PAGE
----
Thus, meet the library: as before, it is a simple port of the Java Processing one, meaning that it supports only analog and digital write/read operations, among the other operations of Firmata. I have tested it on the Arduino Yun: the Atmega 32u4 was running the Standard Firmata sketch, and a computer was running Erlang and the library (I still have to install Erlang on the Yun microprocessor itself), and it works, at least with the usual simple test of enabling the integrated LED and read from one of the analog sensors.

The library itself is structured as a gen_server: just one instance each time, of course.

*** UPDATE ***

Now the library works in both push and pull modes: a client can query the server to obtain the current values of sensors, or it can receive the updates directly from the server by subscribing to a specific (analog or digital) pin.

Beware that the latter will generate a new update message for each Firmata update from the Arduino (for example, the StandardFirmata sketch running on my Yun produces about 50 messages per second, one update every 20 ms). You may need to filter these messages, e.g., taking action when a certain threshold between consecutive values is exceeded.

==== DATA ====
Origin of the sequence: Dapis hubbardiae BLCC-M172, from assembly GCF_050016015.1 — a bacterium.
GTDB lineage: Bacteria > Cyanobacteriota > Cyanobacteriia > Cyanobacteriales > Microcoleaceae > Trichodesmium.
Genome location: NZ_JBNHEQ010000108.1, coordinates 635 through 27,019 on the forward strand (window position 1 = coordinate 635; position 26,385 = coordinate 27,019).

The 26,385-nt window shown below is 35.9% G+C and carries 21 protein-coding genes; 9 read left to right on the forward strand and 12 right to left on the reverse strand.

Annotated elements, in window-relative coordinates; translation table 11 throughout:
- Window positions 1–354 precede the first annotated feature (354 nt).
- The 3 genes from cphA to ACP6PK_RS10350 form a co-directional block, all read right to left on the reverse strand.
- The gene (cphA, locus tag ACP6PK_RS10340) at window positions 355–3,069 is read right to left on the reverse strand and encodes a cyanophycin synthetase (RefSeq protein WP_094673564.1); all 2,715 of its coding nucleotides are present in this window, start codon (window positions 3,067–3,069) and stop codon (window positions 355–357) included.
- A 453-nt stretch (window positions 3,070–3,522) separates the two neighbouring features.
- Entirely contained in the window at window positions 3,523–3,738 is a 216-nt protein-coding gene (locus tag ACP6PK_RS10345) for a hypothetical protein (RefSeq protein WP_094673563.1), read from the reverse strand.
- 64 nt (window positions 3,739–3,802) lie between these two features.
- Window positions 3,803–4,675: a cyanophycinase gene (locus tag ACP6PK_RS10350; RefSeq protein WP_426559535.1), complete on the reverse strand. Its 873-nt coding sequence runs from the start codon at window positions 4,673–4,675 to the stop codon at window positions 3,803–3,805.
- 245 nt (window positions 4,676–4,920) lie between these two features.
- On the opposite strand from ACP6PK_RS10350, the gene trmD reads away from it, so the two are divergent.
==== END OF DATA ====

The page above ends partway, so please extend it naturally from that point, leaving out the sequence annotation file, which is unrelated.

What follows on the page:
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Nexus 7

Nexus 7



As you know, for my Ph.D. I’m developing a specialized version of Erlang for IoT scenarios, called ELIoT (ErLang for the Internet of Things); we had it running on some known (or less known) devices, such as the Raspberry Pi or the Carambola, and in the last few days I decided it was time for Android to enter the scene.